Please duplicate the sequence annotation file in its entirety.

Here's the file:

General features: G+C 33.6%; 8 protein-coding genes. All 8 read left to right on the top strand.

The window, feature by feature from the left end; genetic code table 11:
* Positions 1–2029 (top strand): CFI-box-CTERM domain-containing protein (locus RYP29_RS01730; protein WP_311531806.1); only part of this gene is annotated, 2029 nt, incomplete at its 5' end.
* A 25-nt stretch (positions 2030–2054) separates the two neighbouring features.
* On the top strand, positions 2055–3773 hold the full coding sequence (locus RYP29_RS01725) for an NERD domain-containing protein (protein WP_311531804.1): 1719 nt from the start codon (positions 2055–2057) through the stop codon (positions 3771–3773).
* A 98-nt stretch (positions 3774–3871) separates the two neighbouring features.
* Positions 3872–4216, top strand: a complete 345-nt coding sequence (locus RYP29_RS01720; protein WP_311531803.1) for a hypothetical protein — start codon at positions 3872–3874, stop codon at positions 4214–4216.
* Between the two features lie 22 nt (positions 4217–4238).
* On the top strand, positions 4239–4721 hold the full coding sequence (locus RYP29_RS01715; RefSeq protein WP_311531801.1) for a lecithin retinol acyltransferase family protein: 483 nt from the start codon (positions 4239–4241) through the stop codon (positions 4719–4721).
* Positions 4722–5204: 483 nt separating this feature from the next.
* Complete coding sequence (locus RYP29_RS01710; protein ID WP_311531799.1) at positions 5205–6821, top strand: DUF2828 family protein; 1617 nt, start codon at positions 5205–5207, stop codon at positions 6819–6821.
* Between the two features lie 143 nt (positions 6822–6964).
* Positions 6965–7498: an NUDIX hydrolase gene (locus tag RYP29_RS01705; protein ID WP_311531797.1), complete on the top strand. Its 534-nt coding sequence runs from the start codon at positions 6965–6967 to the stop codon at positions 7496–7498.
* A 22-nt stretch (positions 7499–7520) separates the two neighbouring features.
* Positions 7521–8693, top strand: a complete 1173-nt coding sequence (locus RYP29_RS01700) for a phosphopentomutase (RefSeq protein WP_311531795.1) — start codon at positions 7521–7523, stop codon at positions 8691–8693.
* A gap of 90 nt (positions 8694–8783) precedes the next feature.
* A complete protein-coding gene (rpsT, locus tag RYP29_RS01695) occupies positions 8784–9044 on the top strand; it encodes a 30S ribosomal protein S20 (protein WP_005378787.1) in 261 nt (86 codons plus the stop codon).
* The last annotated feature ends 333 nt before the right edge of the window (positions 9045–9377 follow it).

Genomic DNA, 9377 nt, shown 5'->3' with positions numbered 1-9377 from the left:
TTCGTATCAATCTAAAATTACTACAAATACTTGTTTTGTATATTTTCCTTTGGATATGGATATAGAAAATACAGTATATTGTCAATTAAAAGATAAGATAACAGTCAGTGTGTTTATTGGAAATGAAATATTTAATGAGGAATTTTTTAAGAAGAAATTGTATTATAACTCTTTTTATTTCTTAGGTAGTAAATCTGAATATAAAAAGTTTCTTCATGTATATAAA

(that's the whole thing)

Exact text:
General features: G+C 33.6%; 8 protein-coding genes. All 8 read left to right on the top strand.

The window, feature by feature from the left end; genetic code table 11:
* Positions 1–2029 (top strand): CFI-box-CTERM domain-containing protein (locus RYP29_RS01730; protein WP_311531806.1); only part of this gene is annotated, 2029 nt, incomplete at its 5' end.
* A 25-nt stretch (positions 2030–2054) separates the two neighbouring features.
* On the top strand, positions 2055–3773 hold the full coding sequence (locus RYP29_RS01725) for an NERD domain-containing protein (protein WP_311531804.1): 1719 nt from the start codon (positions 2055–2057) through the stop codon (positions 3771–3773).
* A 98-nt stretch (positions 3774–3871) separates the two neighbouring features.
* Positions 3872–4216, top strand: a complete 345-nt coding sequence (locus RYP29_RS01720; protein WP_311531803.1) for a hypothetical protein — start codon at positions 3872–3874, stop codon at positions 4214–4216.
* Between the two features lie 22 nt (positions 4217–4238).
* On the top strand, positions 4239–4721 hold the full coding sequence (locus RYP29_RS01715; RefSeq protein WP_311531801.1) for a lecithin retinol acyltransferase family protein: 483 nt from the start codon (positions 4239–4241) through the stop codon (positions 4719–4721).
* Positions 4722–5204: 483 nt separating this feature from the next.
* Complete coding sequence (locus RYP29_RS01710; protein ID WP_311531799.1) at positions 5205–6821, top strand: DUF2828 family protein; 1617 nt, start codon at positions 5205–5207, stop codon at positions 6819–6821.
* Between the two features lie 143 nt (positions 6822–6964).
* Positions 6965–7498: an NUDIX hydrolase gene (locus tag RYP29_RS01705; protein ID WP_311531797.1), complete on the top strand. Its 534-nt coding sequence runs from the start codon at positions 6965–6967 to the stop codon at positions 7496–7498.
* A 22-nt stretch (positions 7499–7520) separates the two neighbouring features.
* Positions 7521–8693, top strand: a complete 1173-nt coding sequence (locus RYP29_RS01700) for a phosphopentomutase (RefSeq protein WP_311531795.1) — start codon at positions 7521–7523, stop codon at positions 8691–8693.
* A gap of 90 nt (positions 8694–8783) precedes the next feature.
* A complete protein-coding gene (rpsT, locus tag RYP29_RS01695) occupies positions 8784–9044 on the top strand; it encodes a 30S ribosomal protein S20 (protein WP_005378787.1) in 261 nt (86 codons plus the stop codon).
* The last annotated feature ends 333 nt before the right edge of the window (positions 9045–9377 follow it).

Genomic DNA, 9377 nt, shown 5'->3' with positions numbered 1-9377 from the left:
TTCGTATCAATCTAAAATTACTACAAATACTTGTTTTGTATATTTTCCTTTGGATATGGATATAGAAAATACAGTATATTGTCAATTAAAAGATAAGATAACAGTCAGTGTGTTTATTGGAAATGAAATATTTAATGAGGAATTTTTTAAGAAGAAATTGTATTATAACTCTTTTTATTTCTTAGGTAGTAAATCTGAATATAAAAAGTTTCTTCATGTATATAAA